In order to expand and improve home care, workers need higher pay, better benefits, and more job security. In short, they need to be treated as the essential workers they are.
Then there are the more literal, physical barriers to home care. Stairs and bathtubs can become unusable for elderly residents. Carpets and coffee tables can be deadly hazards. There is a shortage of accessible housing in America. This problem, at least, has a straightforward solution: Pay to make existing housing accessible. The Community Aging in Place–Advancing Better Living for Elders (CAPABLE) initiative at the John Hopkins School of Nursing piloted a successful home-based intervention a decade ago, and the program has been expanded. A registered nurse, an occupational therapist, and a construction worker meet with a senior at home, evaluate the person’s needs, and renovate the home for accessibility. According to CAPABLE, every $1 spent on the program yields nearly $7 in savings.
But what about seniors with severe disabilities like dementia? Many people think it is impossible for a person with dementia to live safely outside a locked facility. Jorwic, whose organization represents many Americans with significant cognitive disabilities, disputes that.
“When it comes to serving individuals with dementia, it can be really difficult for families, service providers, and staff to see how that person can live outside of a [nursing home], and it is important to note that the same security can be done in a home- and community-based setting,” she said.
The idea that anyone can live independently given the right supports is prevalent in discussions about disability but less common in ones about aging. Appropriate staffing is key: People with more significant disabilities may need more staff to assist them in their everyday lives.
The idea of a greatly expanded home care workforce and widely available individualized care brings up the issue of cost. According to the National Council on Disability, an independent federal agency, home- and community-based services have proved to be significantly less expensive than institutional care in every state that tracks the data. But the current level of home care is not always sufficient to meet an individual’s needs. Costs are held low by Medicaid reimbursement caps, the exploitation of home care workers, and red tape: Navigating Medicaid home and community-based services can be a Kafkaesque nightmare. People sometimes die before they’re able to access adequate care.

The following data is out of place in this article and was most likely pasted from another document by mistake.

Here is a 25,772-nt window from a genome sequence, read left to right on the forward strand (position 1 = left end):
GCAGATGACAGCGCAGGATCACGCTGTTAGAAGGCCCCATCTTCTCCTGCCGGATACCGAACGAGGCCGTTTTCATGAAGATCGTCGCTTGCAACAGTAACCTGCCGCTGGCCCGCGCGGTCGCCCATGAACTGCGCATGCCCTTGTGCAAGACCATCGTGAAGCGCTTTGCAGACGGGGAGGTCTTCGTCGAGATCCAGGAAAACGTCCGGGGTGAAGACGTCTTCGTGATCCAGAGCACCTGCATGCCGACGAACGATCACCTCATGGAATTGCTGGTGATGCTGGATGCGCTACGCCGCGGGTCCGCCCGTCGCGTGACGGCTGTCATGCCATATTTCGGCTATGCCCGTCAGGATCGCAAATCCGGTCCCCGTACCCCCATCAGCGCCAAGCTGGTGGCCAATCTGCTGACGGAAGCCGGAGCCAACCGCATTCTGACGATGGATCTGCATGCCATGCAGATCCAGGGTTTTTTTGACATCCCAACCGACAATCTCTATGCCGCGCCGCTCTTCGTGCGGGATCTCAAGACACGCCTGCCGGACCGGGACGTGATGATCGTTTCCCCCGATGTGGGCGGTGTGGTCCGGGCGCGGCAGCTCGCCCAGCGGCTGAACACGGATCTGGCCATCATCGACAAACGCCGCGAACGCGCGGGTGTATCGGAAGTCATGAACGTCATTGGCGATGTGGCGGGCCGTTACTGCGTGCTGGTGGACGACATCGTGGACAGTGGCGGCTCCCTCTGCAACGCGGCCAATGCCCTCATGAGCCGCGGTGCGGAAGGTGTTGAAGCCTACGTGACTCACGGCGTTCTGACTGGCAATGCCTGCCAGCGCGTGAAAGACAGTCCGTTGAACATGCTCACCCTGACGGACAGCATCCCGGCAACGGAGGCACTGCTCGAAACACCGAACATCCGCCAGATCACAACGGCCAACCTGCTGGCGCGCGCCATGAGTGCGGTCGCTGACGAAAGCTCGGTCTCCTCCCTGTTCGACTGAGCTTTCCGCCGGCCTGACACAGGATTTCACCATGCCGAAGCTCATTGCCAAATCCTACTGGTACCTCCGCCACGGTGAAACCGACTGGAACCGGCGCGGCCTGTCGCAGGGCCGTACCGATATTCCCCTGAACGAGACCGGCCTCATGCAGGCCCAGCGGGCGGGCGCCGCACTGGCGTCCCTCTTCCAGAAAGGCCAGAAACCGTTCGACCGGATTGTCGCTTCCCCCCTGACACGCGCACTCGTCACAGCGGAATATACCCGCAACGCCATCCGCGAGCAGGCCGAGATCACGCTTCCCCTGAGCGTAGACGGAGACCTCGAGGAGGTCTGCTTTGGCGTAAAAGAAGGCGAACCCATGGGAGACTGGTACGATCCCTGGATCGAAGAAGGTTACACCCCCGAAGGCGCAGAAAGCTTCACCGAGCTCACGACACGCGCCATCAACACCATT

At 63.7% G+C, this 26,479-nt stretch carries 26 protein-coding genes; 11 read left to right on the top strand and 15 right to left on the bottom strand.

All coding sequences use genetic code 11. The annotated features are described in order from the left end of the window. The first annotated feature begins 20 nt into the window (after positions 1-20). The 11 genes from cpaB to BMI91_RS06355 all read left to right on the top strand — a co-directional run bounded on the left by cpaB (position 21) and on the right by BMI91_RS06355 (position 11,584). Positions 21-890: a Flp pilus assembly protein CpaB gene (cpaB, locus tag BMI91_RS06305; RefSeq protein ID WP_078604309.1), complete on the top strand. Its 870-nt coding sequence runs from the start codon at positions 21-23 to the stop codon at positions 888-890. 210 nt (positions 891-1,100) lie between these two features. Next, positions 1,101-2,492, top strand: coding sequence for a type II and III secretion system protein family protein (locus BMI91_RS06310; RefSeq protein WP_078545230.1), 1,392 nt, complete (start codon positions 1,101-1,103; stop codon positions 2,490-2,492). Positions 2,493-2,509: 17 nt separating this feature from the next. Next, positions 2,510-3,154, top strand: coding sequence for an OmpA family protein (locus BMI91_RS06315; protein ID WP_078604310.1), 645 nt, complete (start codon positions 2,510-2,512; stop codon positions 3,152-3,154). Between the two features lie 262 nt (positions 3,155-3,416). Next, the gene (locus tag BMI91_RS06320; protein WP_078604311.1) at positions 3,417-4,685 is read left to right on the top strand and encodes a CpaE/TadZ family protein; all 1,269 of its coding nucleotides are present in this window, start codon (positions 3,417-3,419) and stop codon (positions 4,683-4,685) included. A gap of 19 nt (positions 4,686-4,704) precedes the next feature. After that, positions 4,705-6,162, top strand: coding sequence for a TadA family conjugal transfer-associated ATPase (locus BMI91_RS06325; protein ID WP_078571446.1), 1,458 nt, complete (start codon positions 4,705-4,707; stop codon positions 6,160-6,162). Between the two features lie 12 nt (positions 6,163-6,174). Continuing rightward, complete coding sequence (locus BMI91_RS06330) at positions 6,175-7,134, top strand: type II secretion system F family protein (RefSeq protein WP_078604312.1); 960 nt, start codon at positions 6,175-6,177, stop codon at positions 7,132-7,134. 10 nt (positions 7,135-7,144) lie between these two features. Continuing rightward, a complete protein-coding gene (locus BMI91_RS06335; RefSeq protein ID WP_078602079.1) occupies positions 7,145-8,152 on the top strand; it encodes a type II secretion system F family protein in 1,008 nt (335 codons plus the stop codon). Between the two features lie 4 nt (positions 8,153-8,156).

Finally, there is the prevailing cultural idea that nursing homes are inevitable: We are born, we work, we retire, we go to a nursing home, we die. But there is nothing inevitable about nursing homes.
Through his work in disability rights, Kelly Buckland, the executive director of the National Council on Independent Living, has been championing ways to end the nursing home model for the past 30 years. Oddly, many people who support community living for younger disabled people still think of nursing homes as necessary for seniors.
“There’s this underlying belief that when you get old, that’s where you go,” Buckland said. “But no one goes to a nursing home because they’re old. They go there because they have a disability.” He and other disability rights advocates envision a world with home care for everyone: no more institutions. To some, it may seem like an absurd dream, but all we need is the political will to make it happen.